The RCs provide services to individuals who have been diagnosed with mental retardation, cerebral palsy, epilepsy, autism, or a disabling condition requiring treatment similar to that required for mental retardation. To qualify for services, individuals' disabilities must have originated before the age of 18, and they must constitute what is considered a substantial handicap.
Unlike most health and social services provided by the state, eligibility to receive both case management and community services does not depend on a "means" test or determination of financial need that is based on income level or assets. Further, with a few minor exceptions, services are provided without any requirement that those benefiting from the services, and who have the ability to contribute, pay a share of cost. For that reason, RCs generally do not collect data on the income or means of the clients or the families whom they serve.
Unlike other states, which have waiting lists for services, California does not place limits on the number of people who can receive services. Caseloads, therefore, have grown steadily according to demand, as shown in Figure 3. The UCLA Center for Health Policy Research reported that between 2000 and 2011, the number of consumers in the system increased 57 percent, while, in comparison, California’s general population grew by 14 percent. Specifically, the population of children under the age of three receiving early start services in the community increased by 62 percent, and the population of individuals over age three who are served in the community increased by 53 percent.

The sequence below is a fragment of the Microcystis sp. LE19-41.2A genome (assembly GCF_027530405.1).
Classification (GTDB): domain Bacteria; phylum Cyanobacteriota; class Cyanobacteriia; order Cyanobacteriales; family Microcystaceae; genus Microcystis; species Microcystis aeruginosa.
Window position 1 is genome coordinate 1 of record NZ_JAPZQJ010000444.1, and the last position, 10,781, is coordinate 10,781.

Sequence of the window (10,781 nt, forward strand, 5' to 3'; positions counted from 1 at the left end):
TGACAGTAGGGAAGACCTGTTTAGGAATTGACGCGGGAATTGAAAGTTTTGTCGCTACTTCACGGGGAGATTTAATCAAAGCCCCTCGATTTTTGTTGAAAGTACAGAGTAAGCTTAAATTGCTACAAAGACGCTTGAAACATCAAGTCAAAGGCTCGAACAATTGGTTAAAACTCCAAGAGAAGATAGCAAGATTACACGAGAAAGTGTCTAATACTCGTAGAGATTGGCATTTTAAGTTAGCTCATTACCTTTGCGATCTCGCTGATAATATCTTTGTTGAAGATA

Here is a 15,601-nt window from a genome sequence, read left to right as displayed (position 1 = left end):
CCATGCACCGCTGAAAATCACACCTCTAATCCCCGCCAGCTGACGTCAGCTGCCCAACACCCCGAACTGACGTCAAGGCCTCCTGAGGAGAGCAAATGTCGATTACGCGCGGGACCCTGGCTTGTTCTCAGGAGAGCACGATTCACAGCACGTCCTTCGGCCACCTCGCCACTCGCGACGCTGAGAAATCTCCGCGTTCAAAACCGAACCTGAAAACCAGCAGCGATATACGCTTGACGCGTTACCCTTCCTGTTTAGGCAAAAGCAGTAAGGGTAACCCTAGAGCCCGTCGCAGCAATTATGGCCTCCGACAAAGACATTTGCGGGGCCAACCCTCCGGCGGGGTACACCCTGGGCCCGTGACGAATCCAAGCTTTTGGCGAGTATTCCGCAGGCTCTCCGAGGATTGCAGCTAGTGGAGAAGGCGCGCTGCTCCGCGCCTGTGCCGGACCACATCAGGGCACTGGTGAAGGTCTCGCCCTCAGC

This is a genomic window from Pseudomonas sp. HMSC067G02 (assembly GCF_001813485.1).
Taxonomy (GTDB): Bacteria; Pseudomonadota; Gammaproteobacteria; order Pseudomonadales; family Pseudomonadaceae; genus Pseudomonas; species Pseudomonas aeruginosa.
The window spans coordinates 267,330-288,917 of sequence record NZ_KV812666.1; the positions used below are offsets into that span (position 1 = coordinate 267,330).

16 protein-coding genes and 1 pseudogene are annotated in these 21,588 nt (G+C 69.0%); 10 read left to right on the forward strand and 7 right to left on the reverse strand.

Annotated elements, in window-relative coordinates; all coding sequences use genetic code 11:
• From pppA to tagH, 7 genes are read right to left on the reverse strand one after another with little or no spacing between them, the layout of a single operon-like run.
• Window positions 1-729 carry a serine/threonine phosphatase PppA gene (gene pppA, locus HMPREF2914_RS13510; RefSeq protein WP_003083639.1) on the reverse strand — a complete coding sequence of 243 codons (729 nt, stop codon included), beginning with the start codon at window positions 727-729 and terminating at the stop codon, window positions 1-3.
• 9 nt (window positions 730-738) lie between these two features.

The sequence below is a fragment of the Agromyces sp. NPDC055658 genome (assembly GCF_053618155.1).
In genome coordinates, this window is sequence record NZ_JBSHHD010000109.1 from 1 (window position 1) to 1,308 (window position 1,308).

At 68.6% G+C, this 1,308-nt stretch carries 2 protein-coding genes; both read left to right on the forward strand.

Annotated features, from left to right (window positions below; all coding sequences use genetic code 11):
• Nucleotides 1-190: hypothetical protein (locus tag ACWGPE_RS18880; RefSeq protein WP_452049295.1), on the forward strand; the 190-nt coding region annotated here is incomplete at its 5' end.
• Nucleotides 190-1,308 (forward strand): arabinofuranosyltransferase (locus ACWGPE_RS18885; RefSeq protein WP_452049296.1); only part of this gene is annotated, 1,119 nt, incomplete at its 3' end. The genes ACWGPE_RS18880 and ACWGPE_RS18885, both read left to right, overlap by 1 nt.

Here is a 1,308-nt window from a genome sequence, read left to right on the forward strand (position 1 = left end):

One significant component of this growth is the number of individuals diagnosed with autism. In California, the number
of individuals with autism who are served by the developmental disabilities service system has grown 283 percent since 2000. (www.theSCANfoundation.org. "California’s Developmental Disabilities Service System")
Individual Program Plans Determine Services
Under the Lanterman Act, RCs must assist each client in developing an individual program plan (IPP), which identifies a person's needs and goals, and the services necessary to meet those needs. The IPP becomes the general basis for determining the community services to which an individual is then entitled. The RCs have the responsibility of ensuring that services identified in the IPP are actually provided.
Although individuals are entitled to the services identified in their IPPs, those services nevertheless must be delivered within annual budgetary appropriations. However, the annual appropriations in support of the entitlement for caseload growth and the cost and utilization of services are generally adjusted each year based on historical spending patterns.